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“Why’s this so good?” No. 42: Tom Hallman and timeless forgiveness

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Years ago, the wonderful Walt Harrington came to our newsroom and fired us up.

We were at the start of a storytelling revival, trying to find our way back to craft, and Walt’s book “Intimate Journalism” had just been published.

In the book, Walt quotes Will Durant, a famous historian and philosopher: “Civilization is a stream with banks. The stream is sometimes filled with blood from people killing, stealing, shouting and doing the things historians usually record, while on the banks, unnoticed, people build homes, make love, raise children, sing songs, write poetry and even whittle statues. The story of civilization is the story of what happened on the banks.”

Now ask yourself: How often do journalists write about what happened on the banks?

There’s a lot of life that never finds its way onto our pages – virtual or otherwise. Which leads me to Tom Hallman’s Oregonian story about an apology.

It has resonated with readers (nearly 26,000 people have recommended it via Facebook alone), and it’s not hard to see why. Who hasn’t done or said something they regret? And how powerful are the words, “I’m sorry?”

Tom’s story – about a man who agonized over his actions as a boy and wanted to make amends – has a level of intimacy that we should strive for as journalists.

What stops us?

Perhaps we question whether this kind of story is newsworthy. Maybe we’re scared to get too personal.

But as Tom explains:

As the days passed, I thought about this strange tale. There was no news. If no one ever heard a word about James Atteberry and Larry Israelson, it wouldn’t matter. 

Or would it?

A good feature story is about something universal. When it comes to apologies, no one gets a pass in this life. Everyone deserves one, and everyone needs to give one. When I mentioned this letter to people, I found a story more universal than any that I’d written in years. Everyone told me they had someone they wished they could apologize to. And they told me that by the time they realized that truth, it was too late.

In my case, it was something that has haunted me for decades.

Three things struck me about this story, from a writer’s perspective:

First, Tom recognized there was a story. That is such the battle sometimes, seeing what is right in front of us. There was no news as we traditionally define it but definitely something compelling. I suspect Tom mentioned the letter to others because it resonated so deeply with him, and my guess is that it was almost tugging at him to not be ignored.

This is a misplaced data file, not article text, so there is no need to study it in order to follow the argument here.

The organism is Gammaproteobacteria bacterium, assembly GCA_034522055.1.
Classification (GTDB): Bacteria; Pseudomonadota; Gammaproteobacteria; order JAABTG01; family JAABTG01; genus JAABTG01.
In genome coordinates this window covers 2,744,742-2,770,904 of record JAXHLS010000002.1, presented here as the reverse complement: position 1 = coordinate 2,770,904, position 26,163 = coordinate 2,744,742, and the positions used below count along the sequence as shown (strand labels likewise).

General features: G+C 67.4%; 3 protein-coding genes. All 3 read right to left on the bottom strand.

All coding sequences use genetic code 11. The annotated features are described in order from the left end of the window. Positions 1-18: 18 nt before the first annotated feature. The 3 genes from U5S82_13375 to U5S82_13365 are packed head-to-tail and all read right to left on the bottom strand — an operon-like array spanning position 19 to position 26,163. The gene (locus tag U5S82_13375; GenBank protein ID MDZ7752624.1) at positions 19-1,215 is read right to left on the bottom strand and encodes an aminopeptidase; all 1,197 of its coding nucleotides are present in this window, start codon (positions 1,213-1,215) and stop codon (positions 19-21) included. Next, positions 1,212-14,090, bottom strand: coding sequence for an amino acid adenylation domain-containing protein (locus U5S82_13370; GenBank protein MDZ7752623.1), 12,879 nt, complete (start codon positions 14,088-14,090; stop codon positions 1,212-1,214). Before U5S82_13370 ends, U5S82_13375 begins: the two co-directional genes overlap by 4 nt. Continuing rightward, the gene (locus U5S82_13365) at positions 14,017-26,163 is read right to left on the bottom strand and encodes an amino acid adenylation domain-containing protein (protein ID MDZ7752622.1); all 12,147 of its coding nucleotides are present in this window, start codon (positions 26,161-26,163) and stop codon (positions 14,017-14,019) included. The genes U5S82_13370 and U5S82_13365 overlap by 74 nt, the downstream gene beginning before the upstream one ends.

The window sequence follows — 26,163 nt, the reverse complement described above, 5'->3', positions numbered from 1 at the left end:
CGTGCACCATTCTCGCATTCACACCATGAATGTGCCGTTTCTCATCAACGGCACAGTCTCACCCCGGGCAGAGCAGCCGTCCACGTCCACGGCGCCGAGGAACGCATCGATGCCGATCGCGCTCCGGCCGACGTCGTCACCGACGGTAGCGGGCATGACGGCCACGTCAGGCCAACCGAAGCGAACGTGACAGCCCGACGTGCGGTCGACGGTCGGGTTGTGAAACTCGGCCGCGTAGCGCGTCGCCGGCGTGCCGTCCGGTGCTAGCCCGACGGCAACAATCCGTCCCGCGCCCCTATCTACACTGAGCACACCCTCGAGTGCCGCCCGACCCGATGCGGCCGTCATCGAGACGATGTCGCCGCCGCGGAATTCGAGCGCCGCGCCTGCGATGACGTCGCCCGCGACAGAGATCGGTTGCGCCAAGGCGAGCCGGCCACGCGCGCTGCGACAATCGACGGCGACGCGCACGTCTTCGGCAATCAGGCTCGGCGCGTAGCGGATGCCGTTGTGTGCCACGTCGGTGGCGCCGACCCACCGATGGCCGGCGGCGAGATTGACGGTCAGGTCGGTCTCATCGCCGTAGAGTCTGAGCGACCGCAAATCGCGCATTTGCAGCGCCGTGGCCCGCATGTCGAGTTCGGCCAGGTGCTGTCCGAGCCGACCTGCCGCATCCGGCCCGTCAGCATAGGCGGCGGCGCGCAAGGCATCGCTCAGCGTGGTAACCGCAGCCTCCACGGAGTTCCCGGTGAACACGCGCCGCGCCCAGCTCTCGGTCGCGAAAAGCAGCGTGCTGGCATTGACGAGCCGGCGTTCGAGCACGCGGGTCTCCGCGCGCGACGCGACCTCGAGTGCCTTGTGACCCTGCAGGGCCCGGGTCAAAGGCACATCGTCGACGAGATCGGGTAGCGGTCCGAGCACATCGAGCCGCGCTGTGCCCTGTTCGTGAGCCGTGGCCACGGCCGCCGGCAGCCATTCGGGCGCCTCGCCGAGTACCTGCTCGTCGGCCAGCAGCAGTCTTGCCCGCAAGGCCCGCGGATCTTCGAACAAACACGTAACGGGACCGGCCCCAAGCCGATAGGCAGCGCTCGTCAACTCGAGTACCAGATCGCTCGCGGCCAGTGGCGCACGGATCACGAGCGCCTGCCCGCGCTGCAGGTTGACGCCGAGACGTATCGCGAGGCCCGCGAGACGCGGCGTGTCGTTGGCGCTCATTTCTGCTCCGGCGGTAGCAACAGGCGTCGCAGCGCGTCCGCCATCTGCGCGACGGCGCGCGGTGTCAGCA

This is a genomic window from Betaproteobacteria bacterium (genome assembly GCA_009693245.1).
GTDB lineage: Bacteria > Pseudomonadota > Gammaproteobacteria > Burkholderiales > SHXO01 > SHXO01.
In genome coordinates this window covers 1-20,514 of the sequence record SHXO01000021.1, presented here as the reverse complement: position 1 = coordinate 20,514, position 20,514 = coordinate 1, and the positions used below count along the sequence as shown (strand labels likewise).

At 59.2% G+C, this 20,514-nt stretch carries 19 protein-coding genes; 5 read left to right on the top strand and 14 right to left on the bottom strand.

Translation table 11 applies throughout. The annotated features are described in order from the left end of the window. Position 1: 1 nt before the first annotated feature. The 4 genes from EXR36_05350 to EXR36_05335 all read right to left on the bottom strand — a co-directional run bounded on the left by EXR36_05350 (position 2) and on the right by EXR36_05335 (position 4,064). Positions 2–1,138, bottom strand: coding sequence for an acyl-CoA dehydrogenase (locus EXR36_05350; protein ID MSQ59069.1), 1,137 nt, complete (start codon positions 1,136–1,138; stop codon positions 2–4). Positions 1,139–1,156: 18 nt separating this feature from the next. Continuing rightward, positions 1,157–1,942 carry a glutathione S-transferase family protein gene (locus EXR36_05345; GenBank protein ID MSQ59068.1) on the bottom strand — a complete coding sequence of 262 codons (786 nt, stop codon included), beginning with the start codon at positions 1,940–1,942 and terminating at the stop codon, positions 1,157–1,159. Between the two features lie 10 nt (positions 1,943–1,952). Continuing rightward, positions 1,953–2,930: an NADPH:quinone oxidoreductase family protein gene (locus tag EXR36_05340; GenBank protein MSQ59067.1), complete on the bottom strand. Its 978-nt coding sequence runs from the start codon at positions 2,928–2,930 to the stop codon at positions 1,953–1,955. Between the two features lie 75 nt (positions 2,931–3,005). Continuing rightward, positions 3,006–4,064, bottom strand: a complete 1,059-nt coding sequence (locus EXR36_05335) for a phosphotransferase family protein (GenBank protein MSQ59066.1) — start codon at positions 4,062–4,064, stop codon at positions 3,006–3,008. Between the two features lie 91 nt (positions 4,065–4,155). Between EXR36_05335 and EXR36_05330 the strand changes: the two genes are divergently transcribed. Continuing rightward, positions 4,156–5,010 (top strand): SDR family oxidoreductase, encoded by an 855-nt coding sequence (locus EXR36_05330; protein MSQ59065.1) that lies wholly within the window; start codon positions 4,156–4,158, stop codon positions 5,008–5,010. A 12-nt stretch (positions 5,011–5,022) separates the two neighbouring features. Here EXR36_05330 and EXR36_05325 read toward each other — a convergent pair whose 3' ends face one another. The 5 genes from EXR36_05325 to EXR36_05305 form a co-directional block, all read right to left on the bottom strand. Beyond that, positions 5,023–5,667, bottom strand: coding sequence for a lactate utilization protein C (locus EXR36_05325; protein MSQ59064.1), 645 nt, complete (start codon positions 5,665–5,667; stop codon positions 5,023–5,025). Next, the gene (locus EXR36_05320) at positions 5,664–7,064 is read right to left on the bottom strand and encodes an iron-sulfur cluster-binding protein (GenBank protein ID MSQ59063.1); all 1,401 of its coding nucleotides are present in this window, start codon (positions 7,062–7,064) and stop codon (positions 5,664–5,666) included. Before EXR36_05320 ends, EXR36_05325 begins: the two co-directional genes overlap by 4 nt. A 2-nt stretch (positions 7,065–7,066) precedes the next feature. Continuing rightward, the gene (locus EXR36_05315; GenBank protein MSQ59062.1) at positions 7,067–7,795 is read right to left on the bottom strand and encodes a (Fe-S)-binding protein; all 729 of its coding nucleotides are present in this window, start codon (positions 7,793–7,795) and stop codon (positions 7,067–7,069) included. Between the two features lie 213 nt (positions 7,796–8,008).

Second, Tom’s use of the first person. Sometimes reporters become characters in a story and have no business being there. In this case, Tom was clearly an important figure, as he became the way one man found another.

But also, his own story brought home the universal truth:

Months later, the girl left school. I never saw her again. The school I attended has been torn down. I have forgotten the names of many of my old classmates. But not hers. For years I wanted to apologize.

Third, this story reminds us that is it never too late to revisit the past, and in fact, sometimes years must go by before people can work up the courage to expose – and confront – their weakest moments. Again, Tom explains:

The beauty of an apology is that everyone wins because it reveals not only who we are, but who we hope we are. 

I’d argue that part of the reason newspapers are in trouble is that people rarely get emotional when they read our work.

I cried at the end of this story.

Maria Carrillo (@havana58) is the managing editor of The Virginian-Pilot and a two-time Pulitzer juror.

For more from our collaboration with Longreads and Alexis Madrigal, see the previous posts in the series. And stay tuned for a new shot of inspiration and insight every week.





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